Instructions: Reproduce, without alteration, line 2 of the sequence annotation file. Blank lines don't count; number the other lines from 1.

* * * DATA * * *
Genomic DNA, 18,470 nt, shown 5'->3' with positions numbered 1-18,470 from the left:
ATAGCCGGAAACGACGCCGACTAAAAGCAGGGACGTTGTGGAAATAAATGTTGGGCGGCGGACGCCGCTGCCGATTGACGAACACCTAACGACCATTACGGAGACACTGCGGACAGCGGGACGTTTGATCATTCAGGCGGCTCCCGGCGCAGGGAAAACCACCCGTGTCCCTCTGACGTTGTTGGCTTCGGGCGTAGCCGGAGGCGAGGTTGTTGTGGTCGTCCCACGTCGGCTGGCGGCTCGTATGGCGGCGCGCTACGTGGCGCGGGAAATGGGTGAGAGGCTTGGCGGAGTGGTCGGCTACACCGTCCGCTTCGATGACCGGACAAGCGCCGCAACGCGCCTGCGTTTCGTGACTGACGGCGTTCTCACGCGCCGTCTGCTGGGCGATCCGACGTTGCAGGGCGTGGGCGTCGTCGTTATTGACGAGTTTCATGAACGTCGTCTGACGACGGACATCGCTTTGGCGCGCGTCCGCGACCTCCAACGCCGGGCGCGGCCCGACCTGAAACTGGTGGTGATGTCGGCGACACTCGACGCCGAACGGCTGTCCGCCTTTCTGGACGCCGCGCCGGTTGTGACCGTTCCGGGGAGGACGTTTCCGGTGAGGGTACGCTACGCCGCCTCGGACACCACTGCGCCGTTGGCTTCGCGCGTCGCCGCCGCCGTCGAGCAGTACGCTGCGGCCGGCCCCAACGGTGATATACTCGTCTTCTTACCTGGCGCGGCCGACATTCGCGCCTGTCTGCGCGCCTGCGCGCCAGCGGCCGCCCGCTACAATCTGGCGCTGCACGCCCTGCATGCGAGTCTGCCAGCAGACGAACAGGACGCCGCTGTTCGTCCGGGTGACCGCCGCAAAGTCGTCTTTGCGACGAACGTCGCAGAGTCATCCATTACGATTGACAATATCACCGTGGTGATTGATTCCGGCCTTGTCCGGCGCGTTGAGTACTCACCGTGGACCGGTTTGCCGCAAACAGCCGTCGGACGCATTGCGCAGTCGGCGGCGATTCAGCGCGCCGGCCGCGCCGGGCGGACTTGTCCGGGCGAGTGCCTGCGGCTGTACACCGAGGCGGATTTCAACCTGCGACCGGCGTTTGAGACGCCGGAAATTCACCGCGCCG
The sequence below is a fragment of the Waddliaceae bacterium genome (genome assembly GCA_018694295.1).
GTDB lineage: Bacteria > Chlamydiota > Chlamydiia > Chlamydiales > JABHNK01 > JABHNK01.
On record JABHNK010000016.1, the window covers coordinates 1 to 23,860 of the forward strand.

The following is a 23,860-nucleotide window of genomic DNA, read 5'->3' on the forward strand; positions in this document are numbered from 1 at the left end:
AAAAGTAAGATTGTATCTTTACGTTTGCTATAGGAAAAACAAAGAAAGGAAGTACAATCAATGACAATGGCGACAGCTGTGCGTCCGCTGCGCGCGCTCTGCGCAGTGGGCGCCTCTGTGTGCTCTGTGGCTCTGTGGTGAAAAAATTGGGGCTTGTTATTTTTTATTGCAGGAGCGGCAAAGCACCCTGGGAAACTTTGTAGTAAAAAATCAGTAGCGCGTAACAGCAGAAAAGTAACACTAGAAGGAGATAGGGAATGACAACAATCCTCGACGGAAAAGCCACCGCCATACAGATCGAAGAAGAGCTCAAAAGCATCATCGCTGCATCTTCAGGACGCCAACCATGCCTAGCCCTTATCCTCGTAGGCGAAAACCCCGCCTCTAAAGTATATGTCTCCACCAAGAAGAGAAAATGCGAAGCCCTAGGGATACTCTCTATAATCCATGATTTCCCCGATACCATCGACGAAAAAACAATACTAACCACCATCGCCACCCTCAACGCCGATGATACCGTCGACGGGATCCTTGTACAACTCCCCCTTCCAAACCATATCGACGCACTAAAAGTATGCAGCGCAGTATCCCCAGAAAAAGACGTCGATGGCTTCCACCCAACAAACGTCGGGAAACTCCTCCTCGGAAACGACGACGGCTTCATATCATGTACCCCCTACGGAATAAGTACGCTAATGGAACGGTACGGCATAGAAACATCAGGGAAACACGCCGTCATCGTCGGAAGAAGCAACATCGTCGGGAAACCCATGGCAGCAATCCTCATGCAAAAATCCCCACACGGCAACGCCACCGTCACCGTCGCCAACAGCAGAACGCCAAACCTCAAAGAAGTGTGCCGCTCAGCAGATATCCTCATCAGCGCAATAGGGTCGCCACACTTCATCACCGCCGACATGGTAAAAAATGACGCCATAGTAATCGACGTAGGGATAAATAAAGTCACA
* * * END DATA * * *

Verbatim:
ATAGCCGGAAACGACGCCGACTAAAAGCAGGGACGTTGTGGAAATAAATGTTGGGCGGCGGACGCCGCTGCCGATTGACGAACACCTAACGACCATTACGGAGACACTGCGGACAGCGGGACGTTTGATCATTCAGGCGGCTCCCGGCGCAGGGAAAACCACCCGTGTCCCTCTGACGTTGTTGGCTTCGGGCGTAGCCGGAGGCGAGGTTGTTGTGGTCGTCCCACGTCGGCTGGCGGCTCGTATGGCGGCGCGCTACGTGGCGCGGGAAATGGGTGAGAGGCTTGGCGGAGTGGTCGGCTACACCGTCCGCTTCGATGACCGGACAAGCGCCGCAACGCGCCTGCGTTTCGTGACTGACGGCGTTCTCACGCGCCGTCTGCTGGGCGATCCGACGTTGCAGGGCGTGGGCGTCGTCGTTATTGACGAGTTTCATGAACGTCGTCTGACGACGGACATCGCTTTGGCGCGCGTCCGCGACCTCCAACGCCGGGCGCGGCCCGACCTGAAACTGGTGGTGATGTCGGCGACACTCGACGCCGAACGGCTGTCCGCCTTTCTGGACGCCGCGCCGGTTGTGACCGTTCCGGGGAGGACGTTTCCGGTGAGGGTACGCTACGCCGCCTCGGACACCACTGCGCCGTTGGCTTCGCGCGTCGCCGCCGCCGTCGAGCAGTACGCTGCGGCCGGCCCCAACGGTGATATACTCGTCTTCTTACCTGGCGCGGCCGACATTCGCGCCTGTCTGCGCGCCTGCGCGCCAGCGGCCGCCCGCTACAATCTGGCGCTGCACGCCCTGCATGCGAGTCTGCCAGCAGACGAACAGGACGCCGCTGTTCGTCCGGGTGACCGCCGCAAAGTCGTCTTTGCGACGAACGTCGCAGAGTCATCCATTACGATTGACAATATCACCGTGGTGATTGATTCCGGCCTTGTCCGGCGCGTTGAGTACTCACCGTGGACCGGTTTGCCGCAAACAGCCGTCGGACGCATTGCGCAGTCGGCGGCGATTCAGCGCGCCGGCCGCGCCGGGCGGACTTGTCCGGGCGAGTGCCTGCGGCTGTACACCGAGGCGGATTTCAACCTGCGACCGGCGTTTGAGACGCCGGAAATTCACCGCGCCG